One thing I do know helps both working memory and processing speed is overlearning to automaticity. Something we don't really focus on school the way we used to. Now getting to automaticity depends on what you are trying to teach. Moving things from working memory to long term memory takes focused time on task with a small portion of information. The next skill that really needs to be worked on with kids like this is finding the connections between things because the weakened skills in both areas hinder this development.

Chunk to very small tasks, overlearn, constant review. It will be a slower learning process, but it can be done. An immediate answer following a lesson does not show mastery for these students. Only showing mastery at a later unrealted time on several occasions will show you if the child has retained and can now recall it independently. Any "mastery" immediately following a review or a lesson will not show true mastery for these kids. So, building on the false assumption will only make you think the child is not caring to use knowledge that he has mastered - fact is the child hasn't really mastered it.

Good luck. A child like this takes time, patience, and focused instruction. They do much better working on very small skills one at a time rather than trying to get the to integrate skills they have not yet mastered. If you were talking about an older child I would give the example of trying to get a kid to work on mastering proper sentences while trying to write a paragraph. Not good for kids like this. Build individual small skills and teach the child how to connect the dots by slowly building up to the main skill. Our early writing programs do not do this in general education (nor in special education because most kids with this profile suffer years of gen ed before getting help then the focus is on the bigger picture because they are too afraid to go back because it might take too long. In the end the kids don't learn what they need because the focus is too large.)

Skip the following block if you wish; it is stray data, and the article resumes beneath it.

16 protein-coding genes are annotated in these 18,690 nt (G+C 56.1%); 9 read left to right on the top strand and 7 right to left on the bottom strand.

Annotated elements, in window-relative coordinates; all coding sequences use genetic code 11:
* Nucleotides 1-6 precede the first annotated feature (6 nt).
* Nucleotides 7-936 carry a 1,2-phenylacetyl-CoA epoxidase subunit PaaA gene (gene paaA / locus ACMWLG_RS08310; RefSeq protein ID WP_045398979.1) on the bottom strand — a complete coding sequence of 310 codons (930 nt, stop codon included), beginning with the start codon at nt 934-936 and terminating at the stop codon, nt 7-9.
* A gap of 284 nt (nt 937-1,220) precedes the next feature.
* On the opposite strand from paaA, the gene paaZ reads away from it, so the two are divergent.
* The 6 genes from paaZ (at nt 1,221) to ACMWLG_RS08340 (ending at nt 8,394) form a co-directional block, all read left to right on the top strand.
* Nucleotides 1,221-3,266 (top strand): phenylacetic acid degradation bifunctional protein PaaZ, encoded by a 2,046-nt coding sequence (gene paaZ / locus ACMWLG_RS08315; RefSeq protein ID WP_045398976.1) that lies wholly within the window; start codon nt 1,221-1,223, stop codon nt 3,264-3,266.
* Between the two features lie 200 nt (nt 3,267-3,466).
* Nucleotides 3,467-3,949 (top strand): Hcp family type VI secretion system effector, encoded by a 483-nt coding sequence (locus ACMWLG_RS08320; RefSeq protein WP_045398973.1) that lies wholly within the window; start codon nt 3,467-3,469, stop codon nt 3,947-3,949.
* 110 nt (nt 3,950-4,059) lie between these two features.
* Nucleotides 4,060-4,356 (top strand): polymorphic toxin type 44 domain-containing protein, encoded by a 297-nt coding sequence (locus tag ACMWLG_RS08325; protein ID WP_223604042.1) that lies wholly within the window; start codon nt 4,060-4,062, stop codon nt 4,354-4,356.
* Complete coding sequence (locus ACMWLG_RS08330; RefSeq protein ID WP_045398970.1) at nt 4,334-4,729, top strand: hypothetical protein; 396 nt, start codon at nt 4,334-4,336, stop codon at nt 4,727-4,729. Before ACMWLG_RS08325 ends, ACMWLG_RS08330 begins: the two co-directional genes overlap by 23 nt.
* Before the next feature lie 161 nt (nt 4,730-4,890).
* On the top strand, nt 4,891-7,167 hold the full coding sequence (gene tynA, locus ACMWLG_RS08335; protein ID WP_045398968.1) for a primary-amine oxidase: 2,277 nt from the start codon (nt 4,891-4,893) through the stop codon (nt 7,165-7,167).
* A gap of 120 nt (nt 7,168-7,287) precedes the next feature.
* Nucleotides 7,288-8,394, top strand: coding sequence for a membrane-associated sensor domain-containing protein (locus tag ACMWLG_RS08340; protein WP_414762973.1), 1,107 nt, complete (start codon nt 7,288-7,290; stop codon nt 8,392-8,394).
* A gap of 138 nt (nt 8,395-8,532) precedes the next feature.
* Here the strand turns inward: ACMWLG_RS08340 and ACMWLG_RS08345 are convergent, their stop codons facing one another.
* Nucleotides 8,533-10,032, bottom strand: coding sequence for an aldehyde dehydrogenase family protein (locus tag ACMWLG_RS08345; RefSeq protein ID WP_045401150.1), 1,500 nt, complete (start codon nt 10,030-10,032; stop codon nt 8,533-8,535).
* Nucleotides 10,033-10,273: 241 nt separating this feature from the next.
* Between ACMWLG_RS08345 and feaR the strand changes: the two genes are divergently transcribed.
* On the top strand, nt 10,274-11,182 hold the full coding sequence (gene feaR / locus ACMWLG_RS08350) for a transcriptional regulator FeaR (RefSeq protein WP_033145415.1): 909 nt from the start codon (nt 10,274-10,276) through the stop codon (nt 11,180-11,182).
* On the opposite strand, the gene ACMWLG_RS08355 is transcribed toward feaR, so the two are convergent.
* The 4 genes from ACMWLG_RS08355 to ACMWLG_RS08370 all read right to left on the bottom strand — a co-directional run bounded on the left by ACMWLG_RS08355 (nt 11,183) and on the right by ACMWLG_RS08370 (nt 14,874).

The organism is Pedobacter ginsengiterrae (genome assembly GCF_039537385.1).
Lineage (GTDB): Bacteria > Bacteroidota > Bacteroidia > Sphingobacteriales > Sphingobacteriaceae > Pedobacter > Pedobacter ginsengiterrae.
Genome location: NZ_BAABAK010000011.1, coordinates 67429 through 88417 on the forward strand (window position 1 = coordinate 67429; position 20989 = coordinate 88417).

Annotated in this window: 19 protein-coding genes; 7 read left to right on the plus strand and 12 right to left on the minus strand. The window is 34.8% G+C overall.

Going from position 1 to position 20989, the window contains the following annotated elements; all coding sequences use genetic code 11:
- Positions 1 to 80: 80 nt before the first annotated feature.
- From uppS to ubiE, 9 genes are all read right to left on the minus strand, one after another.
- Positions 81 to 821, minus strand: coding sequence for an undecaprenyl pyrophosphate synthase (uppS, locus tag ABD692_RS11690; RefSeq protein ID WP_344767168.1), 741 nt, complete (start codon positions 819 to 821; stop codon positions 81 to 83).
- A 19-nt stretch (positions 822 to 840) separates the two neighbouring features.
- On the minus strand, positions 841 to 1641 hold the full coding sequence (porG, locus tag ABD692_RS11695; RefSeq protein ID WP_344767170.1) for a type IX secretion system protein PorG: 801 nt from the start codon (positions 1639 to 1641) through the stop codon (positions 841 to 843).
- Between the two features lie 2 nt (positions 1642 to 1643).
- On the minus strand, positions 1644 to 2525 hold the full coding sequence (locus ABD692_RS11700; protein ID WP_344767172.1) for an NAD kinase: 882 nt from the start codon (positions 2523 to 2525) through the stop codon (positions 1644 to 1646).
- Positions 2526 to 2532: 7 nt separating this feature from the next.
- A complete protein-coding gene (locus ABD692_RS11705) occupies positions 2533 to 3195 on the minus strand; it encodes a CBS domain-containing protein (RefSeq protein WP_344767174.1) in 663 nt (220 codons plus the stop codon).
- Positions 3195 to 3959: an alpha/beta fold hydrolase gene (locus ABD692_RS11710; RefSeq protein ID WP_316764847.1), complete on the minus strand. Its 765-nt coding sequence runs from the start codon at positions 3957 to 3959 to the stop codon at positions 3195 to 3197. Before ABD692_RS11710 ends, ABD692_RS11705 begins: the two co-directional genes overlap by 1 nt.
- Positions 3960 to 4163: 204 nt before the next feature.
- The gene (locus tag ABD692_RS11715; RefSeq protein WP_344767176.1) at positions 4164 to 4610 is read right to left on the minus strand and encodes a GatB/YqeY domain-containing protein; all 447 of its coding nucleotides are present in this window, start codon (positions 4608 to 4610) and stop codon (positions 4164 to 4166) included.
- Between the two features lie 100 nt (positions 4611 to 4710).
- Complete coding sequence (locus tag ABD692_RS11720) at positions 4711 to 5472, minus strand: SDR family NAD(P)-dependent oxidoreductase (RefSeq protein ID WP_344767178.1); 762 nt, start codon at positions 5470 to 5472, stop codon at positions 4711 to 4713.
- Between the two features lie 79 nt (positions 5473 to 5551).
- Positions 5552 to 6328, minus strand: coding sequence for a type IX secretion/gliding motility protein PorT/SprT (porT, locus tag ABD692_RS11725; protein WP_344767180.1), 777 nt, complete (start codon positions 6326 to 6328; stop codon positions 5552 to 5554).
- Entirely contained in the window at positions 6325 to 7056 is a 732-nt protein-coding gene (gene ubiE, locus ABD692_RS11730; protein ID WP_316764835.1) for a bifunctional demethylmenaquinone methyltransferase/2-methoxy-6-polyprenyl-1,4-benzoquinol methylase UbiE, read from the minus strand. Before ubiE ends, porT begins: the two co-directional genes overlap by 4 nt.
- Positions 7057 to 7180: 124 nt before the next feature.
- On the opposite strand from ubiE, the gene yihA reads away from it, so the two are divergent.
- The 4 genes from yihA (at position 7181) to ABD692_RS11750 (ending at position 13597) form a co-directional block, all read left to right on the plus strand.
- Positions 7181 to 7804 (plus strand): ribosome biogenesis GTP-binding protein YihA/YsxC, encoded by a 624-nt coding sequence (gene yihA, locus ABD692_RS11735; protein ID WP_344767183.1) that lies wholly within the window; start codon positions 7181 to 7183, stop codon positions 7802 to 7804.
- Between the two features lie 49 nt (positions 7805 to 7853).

Good luck.

If you can script something for the parents to work with the child in the evening in lieu of some other assignment that really isn't appropriate for the child anyway, it might be helpful if the parent is capable and willing.
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Old 06-30-2011, 07:41 AM
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a2z... very good points. You triggered how we used flashcards a lot in school. Maybe they could make flashcards to bring home. I mean you could do it...but some people remember better by doing it as well.

I remember a lot of word association stuff. When I was in school we had the letter people & our teacher made such a big deal about the day the new letter came to stay....
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  #8  
Old 06-30-2011, 08:12 AM
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a2z---well put! It is so difficult to focus on all the small pieces that should have been learned when the focus is now on using those pieces.